As an energy company, National Grid (LSE:NG) specialises in electricity transmission and distribution. A FTSE 100 constituent, it operates throughout the UK and in parts of the US, including New York and New England. With rampant inflation and higher energy prices, I want to know where the National Grid share price could be heading next month. It currently trades at 1,175.5p. Should I be adding this firm to my long-term portfolio? Let’s take a closer look.
Inflation, war and the National Grid share price
In April, the business published an update in anticipation of its full-year results. Regarding underlying operating profit, it stated that its US ventures would be in line with guidance.
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In the UK however, the firm expects underlying operating profit to be higher than originally anticipated.
The results in the UK are “largely driven by higher inflation”. In March, the Bank of England said it expects inflation to reach 8% this spring, a 30-year high. It may go even higher through the summer and autumn.
This factor, combined with world events like the war in Ukraine, could keep energy prices high over a longer period of time.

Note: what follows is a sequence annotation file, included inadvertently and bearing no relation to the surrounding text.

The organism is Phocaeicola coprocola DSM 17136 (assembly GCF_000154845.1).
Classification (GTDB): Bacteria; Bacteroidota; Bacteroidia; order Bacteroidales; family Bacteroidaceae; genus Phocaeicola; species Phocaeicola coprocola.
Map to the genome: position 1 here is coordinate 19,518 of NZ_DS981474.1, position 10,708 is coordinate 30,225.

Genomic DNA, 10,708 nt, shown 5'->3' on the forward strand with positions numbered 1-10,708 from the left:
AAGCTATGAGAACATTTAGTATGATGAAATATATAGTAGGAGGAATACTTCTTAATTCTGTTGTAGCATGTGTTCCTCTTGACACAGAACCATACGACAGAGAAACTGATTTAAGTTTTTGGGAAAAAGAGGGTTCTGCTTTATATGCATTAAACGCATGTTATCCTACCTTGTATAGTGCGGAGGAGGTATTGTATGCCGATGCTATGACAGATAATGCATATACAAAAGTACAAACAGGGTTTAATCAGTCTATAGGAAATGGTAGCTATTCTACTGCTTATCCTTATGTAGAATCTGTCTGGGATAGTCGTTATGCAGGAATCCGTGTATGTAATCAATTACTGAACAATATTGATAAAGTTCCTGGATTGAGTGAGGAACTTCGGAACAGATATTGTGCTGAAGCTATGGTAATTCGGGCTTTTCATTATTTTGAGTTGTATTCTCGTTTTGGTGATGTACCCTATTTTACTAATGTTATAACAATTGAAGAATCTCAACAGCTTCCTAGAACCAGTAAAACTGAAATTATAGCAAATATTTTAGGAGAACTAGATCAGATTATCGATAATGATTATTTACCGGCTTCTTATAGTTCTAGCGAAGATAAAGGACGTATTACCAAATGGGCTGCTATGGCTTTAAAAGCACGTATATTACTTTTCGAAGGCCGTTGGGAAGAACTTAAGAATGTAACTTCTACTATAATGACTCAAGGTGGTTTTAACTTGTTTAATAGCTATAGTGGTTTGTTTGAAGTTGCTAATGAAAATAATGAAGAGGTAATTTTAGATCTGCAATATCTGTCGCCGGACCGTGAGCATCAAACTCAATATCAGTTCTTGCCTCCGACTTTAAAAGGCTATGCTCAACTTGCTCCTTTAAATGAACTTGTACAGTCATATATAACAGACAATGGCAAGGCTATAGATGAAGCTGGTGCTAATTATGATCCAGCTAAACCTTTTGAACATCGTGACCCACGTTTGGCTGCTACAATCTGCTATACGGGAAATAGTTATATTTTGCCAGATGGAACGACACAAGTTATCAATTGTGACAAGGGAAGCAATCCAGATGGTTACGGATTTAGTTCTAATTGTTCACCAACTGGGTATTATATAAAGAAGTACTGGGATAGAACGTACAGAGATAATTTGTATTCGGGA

This operating environment may favour the company, as it benefits from higher energy prices. That could send the National Grid share price much higher in May.
Over a longer period of time, however, it seems likely that energy prices will level off, especially if there is an end to the war. While the business may benefit in the current circumstances, this may not last.
Recent results and corporate transactions
For the six months to 30 September 2021, profit before tax was around £1bn. This had grown from £583m year on year an increase of 86%.
What’s more, historical results have been extremely consistent. For the year ended March, between 2017 and 2021, profit before tax remained steady at around the £2bn mark.
It should be noted, however, that past performance is not necessarily indicative of future performance.
In addition, the firm has been active on the corporate front. It bought Western Power Distribution last year, giving National Grid a near monopoly in Wales and the Midlands.
In March, it sold its majority stake in National Grid Gas in a move to become more electricity-focused.
Also in March, it sold its 50% interest in the St William Homes joint venture to Berkeley Group for over £400m. This provides the business with sufficient liquidity to pursue other ventures.
As investors begin to factor in the positive impact of these transactions, I think the National Grid share price may begin to rise over the next month.
Overall, the share price will likely be heading upwards in May, I feel. The current operating environment, combined with strong corporate activity, makes this a very attractive option for my portfolio. I will be buying shares soon.